The Passion Paralysis



We seem to be obsessed with passion. The advice is out there: you should find and follow your passion. And if you are a leader, you need to have it - after all, you are to explain your "why"...

But, what if you cannot find your passion?

 • Maybe you have been leading for a few years and you are now aiming at crystallising your message and style. Or you became unsure about your trajectory.

 • Maybe you are mid-career, a senior leader, going through a difficult period and want to discover it again.

 • Maybe you want to become a leader and feel that not knowing your passion means that you cannot be one.

Sometimes the passion pressure might feel so overpowering that you become paralysed. Making you obsess over finding your passion first. ...and acting much-much later. While I am a big advocate of the pause-contemplate-intentional action trio, I also have a low tolerance for being stuck - be it my own life and career or yours. If you have ever worked with me as your coach, you know what I mean. ;) So, let's get you out of the passion paralysis, shall we?

What is passion?

The Cambridge Dictionary defines passion as a "very powerful feeling, for example of sexual attraction, love, hate, anger, or other emotion." When you have a passion for something, you experience "an extreme interest in or wish for doing something, such as a hobby, activity."
Where does this strong feeling and extreme interest come from? You feel this way about ideas, people and things that are valuable to you. You find them important and care about them. That is, they speak about your strengths (or superpowers after Whitney Johnson), values and principles.
What if passion is the the way you express your values and strengths?
Swapping the words might lessen the pressure. You might not feel the passion (yet) but you definitely have strengths and values!

Why does passion matter at work?

When you feel passionate, you are greatly excited and heavily interested in something. You are fully engaged and driven to high performance without external motivating factors, like rewards or evaluations. Psychologists call it intrinsic motivation.

Various papers detail the positive impact of intrinsic motivation at work.
Moreover, the energy you show for your passion is attractive to others. It makes you more influential. You look charismatic - an excellent trait of leaders.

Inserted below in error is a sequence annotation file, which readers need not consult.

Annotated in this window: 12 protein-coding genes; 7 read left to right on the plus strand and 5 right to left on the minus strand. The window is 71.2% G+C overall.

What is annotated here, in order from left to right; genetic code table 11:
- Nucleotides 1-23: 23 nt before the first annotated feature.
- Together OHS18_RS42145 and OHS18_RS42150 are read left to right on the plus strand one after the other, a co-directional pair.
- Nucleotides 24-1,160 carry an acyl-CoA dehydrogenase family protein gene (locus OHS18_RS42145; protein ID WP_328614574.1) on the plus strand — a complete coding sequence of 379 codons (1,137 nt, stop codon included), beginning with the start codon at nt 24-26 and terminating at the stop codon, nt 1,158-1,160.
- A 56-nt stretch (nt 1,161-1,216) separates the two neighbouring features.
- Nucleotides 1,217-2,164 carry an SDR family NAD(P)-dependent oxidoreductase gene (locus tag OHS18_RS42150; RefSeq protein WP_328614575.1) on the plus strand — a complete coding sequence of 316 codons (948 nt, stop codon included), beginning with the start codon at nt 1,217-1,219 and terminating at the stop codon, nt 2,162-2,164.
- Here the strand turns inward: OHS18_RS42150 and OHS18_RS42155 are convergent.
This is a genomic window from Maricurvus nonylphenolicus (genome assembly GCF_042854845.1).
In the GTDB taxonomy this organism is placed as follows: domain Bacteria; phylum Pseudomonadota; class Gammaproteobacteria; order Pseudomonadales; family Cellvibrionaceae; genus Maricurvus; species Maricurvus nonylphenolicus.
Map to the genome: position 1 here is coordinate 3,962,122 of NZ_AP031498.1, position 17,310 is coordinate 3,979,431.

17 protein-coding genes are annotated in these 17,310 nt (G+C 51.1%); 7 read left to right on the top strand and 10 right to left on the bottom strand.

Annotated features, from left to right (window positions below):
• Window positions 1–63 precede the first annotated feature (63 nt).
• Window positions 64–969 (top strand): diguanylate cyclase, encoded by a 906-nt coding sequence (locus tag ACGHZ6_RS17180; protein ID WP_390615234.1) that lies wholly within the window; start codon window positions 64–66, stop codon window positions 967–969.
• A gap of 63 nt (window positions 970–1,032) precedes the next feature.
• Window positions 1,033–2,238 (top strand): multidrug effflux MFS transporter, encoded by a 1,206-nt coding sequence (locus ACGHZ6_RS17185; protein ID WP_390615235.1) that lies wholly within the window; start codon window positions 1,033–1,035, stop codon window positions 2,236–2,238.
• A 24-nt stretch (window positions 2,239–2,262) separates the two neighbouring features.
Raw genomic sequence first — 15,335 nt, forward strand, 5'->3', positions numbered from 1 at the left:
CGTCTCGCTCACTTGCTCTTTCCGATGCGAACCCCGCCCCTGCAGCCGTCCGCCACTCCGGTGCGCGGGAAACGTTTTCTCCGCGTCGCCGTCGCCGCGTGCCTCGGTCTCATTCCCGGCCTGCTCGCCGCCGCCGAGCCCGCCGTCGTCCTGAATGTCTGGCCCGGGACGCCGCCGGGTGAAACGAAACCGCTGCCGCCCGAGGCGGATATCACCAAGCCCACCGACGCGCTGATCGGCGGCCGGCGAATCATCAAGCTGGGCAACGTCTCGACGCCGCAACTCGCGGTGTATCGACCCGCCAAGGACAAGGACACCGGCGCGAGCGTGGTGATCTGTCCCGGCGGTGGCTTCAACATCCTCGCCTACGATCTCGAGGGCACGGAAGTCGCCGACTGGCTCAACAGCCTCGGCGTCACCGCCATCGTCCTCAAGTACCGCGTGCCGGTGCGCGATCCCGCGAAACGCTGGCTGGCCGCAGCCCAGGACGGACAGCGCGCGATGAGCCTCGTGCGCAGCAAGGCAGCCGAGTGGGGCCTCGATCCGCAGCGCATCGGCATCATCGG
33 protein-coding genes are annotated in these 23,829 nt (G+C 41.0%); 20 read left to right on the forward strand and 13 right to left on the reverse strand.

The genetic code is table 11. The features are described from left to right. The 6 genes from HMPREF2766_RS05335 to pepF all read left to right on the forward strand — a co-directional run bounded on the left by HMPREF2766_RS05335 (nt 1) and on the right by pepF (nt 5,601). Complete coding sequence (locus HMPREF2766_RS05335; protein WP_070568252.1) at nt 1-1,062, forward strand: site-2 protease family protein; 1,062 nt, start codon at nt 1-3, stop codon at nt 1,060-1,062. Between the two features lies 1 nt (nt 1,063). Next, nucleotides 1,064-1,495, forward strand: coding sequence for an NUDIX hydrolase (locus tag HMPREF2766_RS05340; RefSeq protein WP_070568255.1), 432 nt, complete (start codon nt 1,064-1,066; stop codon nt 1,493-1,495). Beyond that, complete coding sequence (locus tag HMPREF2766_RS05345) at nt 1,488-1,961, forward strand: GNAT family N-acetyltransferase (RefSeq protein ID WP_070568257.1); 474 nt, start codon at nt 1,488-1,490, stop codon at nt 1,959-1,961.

Think back to a professional situation where you were at your best (energised and excited). Describe the task, the people, the environment. What did you enjoy about it most?

Let's start moving forward! What has a leader got to do find passion?

As we saw, the breadcrumbs to your passion lie in your values and circumstances where you felt energised in the past.

Finding those breadcrumbs will take
  • scheduling some quiet time with a cup of hot cocoa. A glass of wine might even work better!
  • paper, pen or your favourite note-taking app...
  • a bit of googling for a values' list (or sending me a LinkedIn message to get mine),
  • asking yourself questions. Many of them. Why, when, how, who, where, what if, open and closed. Remember that not having all the answers is "ok". Jot down the question in that case, you can come back to it later.
  • not stressing and obsessing over the "right" answers. Every piece of information you collect in this process is correct as long as you are honest with yourself. Really.
So, what if you came up with: My passion is binge-watching Netflix? (True story.) That's a behaviour, not a value or strength. You will want to ask more questions to uncover what this activity expresses. Curiosity? Safety? Regularity?

Once you have some clues, you will want to test them. Come up with a task at work or a side project where you can express that strength or value. Something that would make you excited and energised. If you follow through on this experiment, what is your takeaway?
"A journey of a thousand miles starts with a single step." -- Lao Tzu
Knowing your passion(s) is powerful, and a topic worth exploring. When you have passion for something, you are naturally energised by expressing your values and using your strengths. You are thriving instead of struggling. The downside of passion is becoming obsessed about finding it and getting stuck in the process. When you feel the pressure from the messages that a leader needs to show passion, you might break your mind free with the ideas from this article.

What questions would you ask to help a leader find and express their passion?

I would love to hear from you and help you explore what drives your career!

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